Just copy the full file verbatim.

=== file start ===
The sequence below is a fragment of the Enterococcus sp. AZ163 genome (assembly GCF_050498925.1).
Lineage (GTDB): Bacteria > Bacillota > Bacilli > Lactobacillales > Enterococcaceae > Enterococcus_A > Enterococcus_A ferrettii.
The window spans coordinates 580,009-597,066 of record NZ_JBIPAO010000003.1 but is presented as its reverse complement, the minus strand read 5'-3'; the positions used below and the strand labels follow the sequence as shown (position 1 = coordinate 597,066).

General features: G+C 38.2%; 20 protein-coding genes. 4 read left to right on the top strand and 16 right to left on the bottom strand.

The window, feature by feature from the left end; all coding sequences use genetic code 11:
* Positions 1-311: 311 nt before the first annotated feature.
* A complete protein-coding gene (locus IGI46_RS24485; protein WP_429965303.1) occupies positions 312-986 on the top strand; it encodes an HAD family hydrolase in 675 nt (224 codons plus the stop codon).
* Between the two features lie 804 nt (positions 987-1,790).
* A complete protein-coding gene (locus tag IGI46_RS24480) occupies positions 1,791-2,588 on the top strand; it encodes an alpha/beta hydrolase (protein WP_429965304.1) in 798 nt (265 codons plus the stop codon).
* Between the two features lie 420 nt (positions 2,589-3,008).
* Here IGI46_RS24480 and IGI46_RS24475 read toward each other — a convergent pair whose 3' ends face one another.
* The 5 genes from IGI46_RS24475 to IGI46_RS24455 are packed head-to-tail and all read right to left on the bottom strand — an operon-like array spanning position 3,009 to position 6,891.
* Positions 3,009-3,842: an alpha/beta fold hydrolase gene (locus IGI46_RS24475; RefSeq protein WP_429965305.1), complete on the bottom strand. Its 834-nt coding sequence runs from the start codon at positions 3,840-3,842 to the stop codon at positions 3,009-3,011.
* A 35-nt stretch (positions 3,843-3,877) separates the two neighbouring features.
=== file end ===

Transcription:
The sequence below is a fragment of the Enterococcus sp. AZ163 genome (assembly GCF_050498925.1).
Lineage (GTDB): Bacteria > Bacillota > Bacilli > Lactobacillales > Enterococcaceae > Enterococcus_A > Enterococcus_A ferrettii.
The window spans coordinates 580,009-597,066 of record NZ_JBIPAO010000003.1 but is presented as its reverse complement, the minus strand read 5'-3'; the positions used below and the strand labels follow the sequence as shown (position 1 = coordinate 597,066).

General features: G+C 38.2%; 20 protein-coding genes. 4 read left to right on the top strand and 16 right to left on the bottom strand.

The window, feature by feature from the left end; all coding sequences use genetic code 11:
* Positions 1-311: 311 nt before the first annotated feature.
* A complete protein-coding gene (locus IGI46_RS24485; protein WP_429965303.1) occupies positions 312-986 on the top strand; it encodes an HAD family hydrolase in 675 nt (224 codons plus the stop codon).
* Between the two features lie 804 nt (positions 987-1,790).
* A complete protein-coding gene (locus tag IGI46_RS24480) occupies positions 1,791-2,588 on the top strand; it encodes an alpha/beta hydrolase (protein WP_429965304.1) in 798 nt (265 codons plus the stop codon).
* Between the two features lie 420 nt (positions 2,589-3,008).
* Here IGI46_RS24480 and IGI46_RS24475 read toward each other — a convergent pair whose 3' ends face one another.
* The 5 genes from IGI46_RS24475 to IGI46_RS24455 are packed head-to-tail and all read right to left on the bottom strand — an operon-like array spanning position 3,009 to position 6,891.
* Positions 3,009-3,842: an alpha/beta fold hydrolase gene (locus IGI46_RS24475; RefSeq protein WP_429965305.1), complete on the bottom strand. Its 834-nt coding sequence runs from the start codon at positions 3,840-3,842 to the stop codon at positions 3,009-3,011.
* A 35-nt stretch (positions 3,843-3,877) separates the two neighbouring features.